Monday, October 25, 2010

Voice, Part 3: Distinguishing Passive from Active Voice

When determining whether a sentence is active or passive, look for the association between the subject and verb. Start by looking for the action. In the sentence below, the action is bought, and the subject, Ms. Barnes, performed the action. When the subject of the sentence performs the action, the sentence is active.

Ms. Barnes bought the store last week.

In this next sentence, the action is was brought, and the subject, store, is acted upon. When the subject of the sentence is the recipient of the action, the sentence is passive.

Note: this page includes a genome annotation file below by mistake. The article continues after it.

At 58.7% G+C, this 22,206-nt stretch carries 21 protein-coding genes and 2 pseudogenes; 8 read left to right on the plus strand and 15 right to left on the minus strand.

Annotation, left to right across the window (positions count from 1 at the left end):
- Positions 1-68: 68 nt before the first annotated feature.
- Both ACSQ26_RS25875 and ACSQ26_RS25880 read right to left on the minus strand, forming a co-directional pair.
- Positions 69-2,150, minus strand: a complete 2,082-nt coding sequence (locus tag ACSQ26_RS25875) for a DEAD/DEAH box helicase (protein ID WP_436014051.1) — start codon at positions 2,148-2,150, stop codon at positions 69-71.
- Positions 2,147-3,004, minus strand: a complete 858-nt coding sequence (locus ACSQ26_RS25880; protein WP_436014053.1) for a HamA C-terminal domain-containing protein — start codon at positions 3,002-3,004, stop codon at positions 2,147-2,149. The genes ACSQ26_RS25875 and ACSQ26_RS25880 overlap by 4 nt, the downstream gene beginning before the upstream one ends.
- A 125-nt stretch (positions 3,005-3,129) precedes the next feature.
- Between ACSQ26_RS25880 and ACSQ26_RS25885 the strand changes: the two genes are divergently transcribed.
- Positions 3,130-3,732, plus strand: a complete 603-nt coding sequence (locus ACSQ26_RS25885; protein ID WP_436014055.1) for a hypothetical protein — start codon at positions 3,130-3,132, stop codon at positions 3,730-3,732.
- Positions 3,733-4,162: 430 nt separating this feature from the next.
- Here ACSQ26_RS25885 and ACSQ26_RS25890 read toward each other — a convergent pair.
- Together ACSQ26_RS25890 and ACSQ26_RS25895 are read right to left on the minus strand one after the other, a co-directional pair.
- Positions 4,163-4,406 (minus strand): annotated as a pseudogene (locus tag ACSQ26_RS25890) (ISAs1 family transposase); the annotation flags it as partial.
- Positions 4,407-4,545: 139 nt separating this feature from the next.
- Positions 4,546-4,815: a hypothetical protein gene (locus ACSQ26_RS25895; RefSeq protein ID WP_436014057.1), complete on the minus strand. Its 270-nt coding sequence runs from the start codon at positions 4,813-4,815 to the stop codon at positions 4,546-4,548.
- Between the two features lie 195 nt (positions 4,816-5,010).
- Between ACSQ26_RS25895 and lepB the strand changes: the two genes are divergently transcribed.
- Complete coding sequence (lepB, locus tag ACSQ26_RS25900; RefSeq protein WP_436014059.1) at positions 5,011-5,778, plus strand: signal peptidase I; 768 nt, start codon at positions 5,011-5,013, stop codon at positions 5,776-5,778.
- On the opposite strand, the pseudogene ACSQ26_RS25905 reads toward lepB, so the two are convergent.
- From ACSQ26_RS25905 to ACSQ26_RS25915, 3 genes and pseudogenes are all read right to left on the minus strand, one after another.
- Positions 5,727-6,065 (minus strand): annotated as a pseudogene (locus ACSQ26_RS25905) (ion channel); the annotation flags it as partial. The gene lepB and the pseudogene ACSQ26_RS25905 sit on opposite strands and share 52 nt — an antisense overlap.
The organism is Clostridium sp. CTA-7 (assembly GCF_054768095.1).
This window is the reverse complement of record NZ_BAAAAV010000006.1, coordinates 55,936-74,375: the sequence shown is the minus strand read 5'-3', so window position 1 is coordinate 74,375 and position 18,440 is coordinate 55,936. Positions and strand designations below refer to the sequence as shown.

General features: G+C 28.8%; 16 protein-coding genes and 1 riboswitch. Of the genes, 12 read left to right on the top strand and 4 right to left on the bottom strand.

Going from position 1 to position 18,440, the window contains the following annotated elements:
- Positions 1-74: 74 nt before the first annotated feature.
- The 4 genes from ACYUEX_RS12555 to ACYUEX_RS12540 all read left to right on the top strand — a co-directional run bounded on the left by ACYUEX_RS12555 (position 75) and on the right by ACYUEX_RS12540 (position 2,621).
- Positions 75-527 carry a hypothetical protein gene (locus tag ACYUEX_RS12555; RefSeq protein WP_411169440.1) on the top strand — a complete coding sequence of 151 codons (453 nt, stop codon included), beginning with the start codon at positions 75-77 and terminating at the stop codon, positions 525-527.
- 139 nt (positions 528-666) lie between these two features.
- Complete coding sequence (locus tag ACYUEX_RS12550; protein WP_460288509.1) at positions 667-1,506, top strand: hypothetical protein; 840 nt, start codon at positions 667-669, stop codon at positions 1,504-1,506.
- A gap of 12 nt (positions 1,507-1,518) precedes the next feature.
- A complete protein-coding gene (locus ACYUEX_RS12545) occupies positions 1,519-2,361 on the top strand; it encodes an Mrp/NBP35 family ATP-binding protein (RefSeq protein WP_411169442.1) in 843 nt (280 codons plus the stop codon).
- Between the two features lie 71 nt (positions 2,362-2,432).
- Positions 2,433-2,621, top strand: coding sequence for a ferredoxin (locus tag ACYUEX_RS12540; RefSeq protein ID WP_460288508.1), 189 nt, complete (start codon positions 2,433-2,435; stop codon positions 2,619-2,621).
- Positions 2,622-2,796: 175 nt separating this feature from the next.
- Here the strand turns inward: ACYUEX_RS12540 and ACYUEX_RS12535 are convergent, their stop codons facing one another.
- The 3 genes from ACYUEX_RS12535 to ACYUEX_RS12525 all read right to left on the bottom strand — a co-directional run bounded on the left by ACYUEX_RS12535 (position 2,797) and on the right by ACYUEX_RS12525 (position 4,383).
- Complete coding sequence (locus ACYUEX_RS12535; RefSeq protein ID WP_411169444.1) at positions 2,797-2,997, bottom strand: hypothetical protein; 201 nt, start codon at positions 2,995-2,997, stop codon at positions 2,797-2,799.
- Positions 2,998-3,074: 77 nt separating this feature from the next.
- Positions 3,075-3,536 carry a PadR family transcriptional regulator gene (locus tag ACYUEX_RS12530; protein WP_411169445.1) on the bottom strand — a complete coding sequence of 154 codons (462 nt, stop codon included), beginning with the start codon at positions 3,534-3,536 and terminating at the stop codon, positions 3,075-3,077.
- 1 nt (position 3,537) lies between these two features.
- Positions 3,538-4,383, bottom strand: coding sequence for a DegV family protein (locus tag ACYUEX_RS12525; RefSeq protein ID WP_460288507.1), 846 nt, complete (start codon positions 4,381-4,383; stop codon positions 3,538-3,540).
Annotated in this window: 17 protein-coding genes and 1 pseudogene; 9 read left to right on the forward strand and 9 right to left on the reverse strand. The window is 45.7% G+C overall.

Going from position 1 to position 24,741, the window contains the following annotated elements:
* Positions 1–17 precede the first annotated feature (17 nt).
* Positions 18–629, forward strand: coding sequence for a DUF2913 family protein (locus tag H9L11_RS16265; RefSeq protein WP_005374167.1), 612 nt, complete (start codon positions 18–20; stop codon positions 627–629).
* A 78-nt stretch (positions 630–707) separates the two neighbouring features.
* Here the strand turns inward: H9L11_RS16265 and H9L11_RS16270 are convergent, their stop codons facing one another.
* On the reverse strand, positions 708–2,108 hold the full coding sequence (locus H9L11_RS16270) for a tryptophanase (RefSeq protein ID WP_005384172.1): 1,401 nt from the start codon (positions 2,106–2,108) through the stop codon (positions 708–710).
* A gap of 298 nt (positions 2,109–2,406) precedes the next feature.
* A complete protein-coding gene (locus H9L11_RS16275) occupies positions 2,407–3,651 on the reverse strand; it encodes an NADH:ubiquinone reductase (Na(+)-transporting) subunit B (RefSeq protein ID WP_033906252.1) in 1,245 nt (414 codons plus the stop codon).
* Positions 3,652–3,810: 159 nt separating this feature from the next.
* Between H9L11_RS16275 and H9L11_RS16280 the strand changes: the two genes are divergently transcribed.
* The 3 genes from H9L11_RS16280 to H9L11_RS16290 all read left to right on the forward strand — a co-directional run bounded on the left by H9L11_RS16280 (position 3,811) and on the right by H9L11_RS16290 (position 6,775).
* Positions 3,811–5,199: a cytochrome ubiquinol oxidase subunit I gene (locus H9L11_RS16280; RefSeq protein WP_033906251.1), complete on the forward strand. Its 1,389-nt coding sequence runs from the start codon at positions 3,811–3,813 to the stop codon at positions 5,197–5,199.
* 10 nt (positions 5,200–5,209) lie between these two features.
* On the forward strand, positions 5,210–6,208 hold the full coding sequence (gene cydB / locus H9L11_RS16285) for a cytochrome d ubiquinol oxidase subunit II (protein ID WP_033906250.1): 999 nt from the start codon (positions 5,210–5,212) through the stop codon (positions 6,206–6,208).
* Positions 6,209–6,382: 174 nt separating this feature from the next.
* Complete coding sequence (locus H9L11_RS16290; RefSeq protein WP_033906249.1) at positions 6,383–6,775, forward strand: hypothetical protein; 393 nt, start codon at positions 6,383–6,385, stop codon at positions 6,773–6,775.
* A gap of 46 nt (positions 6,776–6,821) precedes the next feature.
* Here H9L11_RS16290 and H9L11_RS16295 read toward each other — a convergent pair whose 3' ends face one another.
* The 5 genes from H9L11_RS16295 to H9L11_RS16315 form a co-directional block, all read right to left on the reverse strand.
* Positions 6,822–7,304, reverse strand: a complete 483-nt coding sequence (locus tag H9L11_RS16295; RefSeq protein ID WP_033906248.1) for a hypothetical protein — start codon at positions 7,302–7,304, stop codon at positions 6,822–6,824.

The store was bought last week.

Passive voice uses the verb to be (e.g., am, are, is, was, were, be, being, been) and a part participle verb. Examples:

I am updated weekly by my supervisor on the project.

The buildings are monitored for safety.

Alexandra’s performance is reviewed by her manager.

Ben was told that he can begin the project.
They were alerted of the situation.

You will be invited to attend the meeting.

Carrie enjoys being given opportunities to brief management.

Donald has been sold the property.

As you can see, passive voice, as well as active voice, can appear in past, present, or future situations, so it is a mistake to think that passive voice means past tense.

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